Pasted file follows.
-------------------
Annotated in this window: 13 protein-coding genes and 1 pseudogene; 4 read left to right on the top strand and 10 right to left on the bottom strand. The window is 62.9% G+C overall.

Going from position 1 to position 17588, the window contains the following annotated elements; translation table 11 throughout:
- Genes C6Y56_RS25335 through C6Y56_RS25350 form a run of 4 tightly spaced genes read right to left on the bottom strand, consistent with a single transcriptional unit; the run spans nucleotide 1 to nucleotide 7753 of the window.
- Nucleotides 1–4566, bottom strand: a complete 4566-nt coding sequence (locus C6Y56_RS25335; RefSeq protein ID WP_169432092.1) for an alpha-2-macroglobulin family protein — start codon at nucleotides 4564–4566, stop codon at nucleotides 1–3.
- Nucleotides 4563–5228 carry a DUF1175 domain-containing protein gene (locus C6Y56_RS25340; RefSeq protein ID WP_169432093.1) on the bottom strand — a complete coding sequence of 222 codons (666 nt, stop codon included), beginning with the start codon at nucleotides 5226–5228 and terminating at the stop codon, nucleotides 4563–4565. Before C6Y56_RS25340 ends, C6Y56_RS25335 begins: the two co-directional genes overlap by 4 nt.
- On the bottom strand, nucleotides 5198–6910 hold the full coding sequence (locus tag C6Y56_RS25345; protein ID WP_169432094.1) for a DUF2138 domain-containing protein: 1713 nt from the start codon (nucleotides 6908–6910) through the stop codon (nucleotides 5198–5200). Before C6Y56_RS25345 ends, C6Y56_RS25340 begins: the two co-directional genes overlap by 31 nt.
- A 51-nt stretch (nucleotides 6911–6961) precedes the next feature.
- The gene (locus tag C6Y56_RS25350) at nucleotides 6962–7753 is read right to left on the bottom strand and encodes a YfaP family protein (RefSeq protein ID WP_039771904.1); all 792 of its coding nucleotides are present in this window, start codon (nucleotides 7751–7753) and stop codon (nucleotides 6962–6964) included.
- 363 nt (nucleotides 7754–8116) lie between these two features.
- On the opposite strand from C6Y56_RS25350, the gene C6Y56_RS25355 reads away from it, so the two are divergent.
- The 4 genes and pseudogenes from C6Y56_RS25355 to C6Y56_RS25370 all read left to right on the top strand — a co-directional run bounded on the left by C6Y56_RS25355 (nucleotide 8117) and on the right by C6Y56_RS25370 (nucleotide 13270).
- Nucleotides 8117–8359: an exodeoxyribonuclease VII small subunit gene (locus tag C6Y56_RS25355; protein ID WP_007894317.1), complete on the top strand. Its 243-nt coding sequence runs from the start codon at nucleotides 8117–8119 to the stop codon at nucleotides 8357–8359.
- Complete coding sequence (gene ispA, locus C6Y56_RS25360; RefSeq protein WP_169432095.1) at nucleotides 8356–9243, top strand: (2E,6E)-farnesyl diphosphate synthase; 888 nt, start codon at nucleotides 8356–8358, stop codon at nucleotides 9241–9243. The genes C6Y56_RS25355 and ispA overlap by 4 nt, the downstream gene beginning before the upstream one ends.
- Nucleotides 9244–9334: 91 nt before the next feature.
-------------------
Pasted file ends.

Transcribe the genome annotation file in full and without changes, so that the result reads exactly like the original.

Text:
Annotated in this window: 13 protein-coding genes and 1 pseudogene; 4 read left to right on the top strand and 10 right to left on the bottom strand. The window is 62.9% G+C overall.

Going from position 1 to position 17588, the window contains the following annotated elements; translation table 11 throughout:
- Genes C6Y56_RS25335 through C6Y56_RS25350 form a run of 4 tightly spaced genes read right to left on the bottom strand, consistent with a single transcriptional unit; the run spans nucleotide 1 to nucleotide 7753 of the window.
- Nucleotides 1–4566, bottom strand: a complete 4566-nt coding sequence (locus C6Y56_RS25335; RefSeq protein ID WP_169432092.1) for an alpha-2-macroglobulin family protein — start codon at nucleotides 4564–4566, stop codon at nucleotides 1–3.
- Nucleotides 4563–5228 carry a DUF1175 domain-containing protein gene (locus C6Y56_RS25340; RefSeq protein ID WP_169432093.1) on the bottom strand — a complete coding sequence of 222 codons (666 nt, stop codon included), beginning with the start codon at nucleotides 5226–5228 and terminating at the stop codon, nucleotides 4563–4565. Before C6Y56_RS25340 ends, C6Y56_RS25335 begins: the two co-directional genes overlap by 4 nt.
- On the bottom strand, nucleotides 5198–6910 hold the full coding sequence (locus tag C6Y56_RS25345; protein ID WP_169432094.1) for a DUF2138 domain-containing protein: 1713 nt from the start codon (nucleotides 6908–6910) through the stop codon (nucleotides 5198–5200). Before C6Y56_RS25345 ends, C6Y56_RS25340 begins: the two co-directional genes overlap by 31 nt.
- A 51-nt stretch (nucleotides 6911–6961) precedes the next feature.
- The gene (locus tag C6Y56_RS25350) at nucleotides 6962–7753 is read right to left on the bottom strand and encodes a YfaP family protein (RefSeq protein ID WP_039771904.1); all 792 of its coding nucleotides are present in this window, start codon (nucleotides 7751–7753) and stop codon (nucleotides 6962–6964) included.
- 363 nt (nucleotides 7754–8116) lie between these two features.
- On the opposite strand from C6Y56_RS25350, the gene C6Y56_RS25355 reads away from it, so the two are divergent.
- The 4 genes and pseudogenes from C6Y56_RS25355 to C6Y56_RS25370 all read left to right on the top strand — a co-directional run bounded on the left by C6Y56_RS25355 (nucleotide 8117) and on the right by C6Y56_RS25370 (nucleotide 13270).
- Nucleotides 8117–8359: an exodeoxyribonuclease VII small subunit gene (locus tag C6Y56_RS25355; protein ID WP_007894317.1), complete on the top strand. Its 243-nt coding sequence runs from the start codon at nucleotides 8117–8119 to the stop codon at nucleotides 8357–8359.
- Complete coding sequence (gene ispA, locus C6Y56_RS25360; RefSeq protein WP_169432095.1) at nucleotides 8356–9243, top strand: (2E,6E)-farnesyl diphosphate synthase; 888 nt, start codon at nucleotides 8356–8358, stop codon at nucleotides 9241–9243. The genes C6Y56_RS25355 and ispA overlap by 4 nt, the downstream gene beginning before the upstream one ends.
- Nucleotides 9244–9334: 91 nt before the next feature.